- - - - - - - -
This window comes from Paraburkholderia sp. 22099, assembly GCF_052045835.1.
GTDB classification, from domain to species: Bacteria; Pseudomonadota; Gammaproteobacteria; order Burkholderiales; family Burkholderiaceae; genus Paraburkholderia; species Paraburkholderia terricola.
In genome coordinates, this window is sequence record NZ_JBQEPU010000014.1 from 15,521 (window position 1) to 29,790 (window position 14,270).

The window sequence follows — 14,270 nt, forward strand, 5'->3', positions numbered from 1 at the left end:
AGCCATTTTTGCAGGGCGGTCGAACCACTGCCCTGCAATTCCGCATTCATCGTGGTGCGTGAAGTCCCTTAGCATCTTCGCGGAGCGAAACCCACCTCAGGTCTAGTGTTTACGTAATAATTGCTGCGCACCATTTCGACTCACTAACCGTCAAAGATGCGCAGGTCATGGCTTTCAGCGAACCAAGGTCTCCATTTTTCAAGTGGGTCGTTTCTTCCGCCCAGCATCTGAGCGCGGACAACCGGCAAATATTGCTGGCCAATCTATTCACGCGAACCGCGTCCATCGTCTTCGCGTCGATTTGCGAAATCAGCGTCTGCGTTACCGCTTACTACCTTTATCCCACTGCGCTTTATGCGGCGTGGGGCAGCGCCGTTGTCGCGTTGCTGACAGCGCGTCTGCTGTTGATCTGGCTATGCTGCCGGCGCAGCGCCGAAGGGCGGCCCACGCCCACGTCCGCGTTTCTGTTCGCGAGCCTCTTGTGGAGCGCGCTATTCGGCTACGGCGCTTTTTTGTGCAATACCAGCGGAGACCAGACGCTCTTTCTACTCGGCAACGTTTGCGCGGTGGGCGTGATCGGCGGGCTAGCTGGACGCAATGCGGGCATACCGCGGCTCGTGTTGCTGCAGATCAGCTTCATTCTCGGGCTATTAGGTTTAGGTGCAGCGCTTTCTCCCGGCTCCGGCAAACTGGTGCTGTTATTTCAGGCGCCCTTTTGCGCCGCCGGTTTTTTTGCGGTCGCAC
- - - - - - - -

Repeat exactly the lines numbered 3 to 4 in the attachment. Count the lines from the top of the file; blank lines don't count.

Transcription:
In genome coordinates, this window is sequence record NZ_JBQEPU010000014.1 from 15,521 (window position 1) to 29,790 (window position 14,270).

The window sequence follows — 14,270 nt, forward strand, 5'->3', positions numbered from 1 at the left end: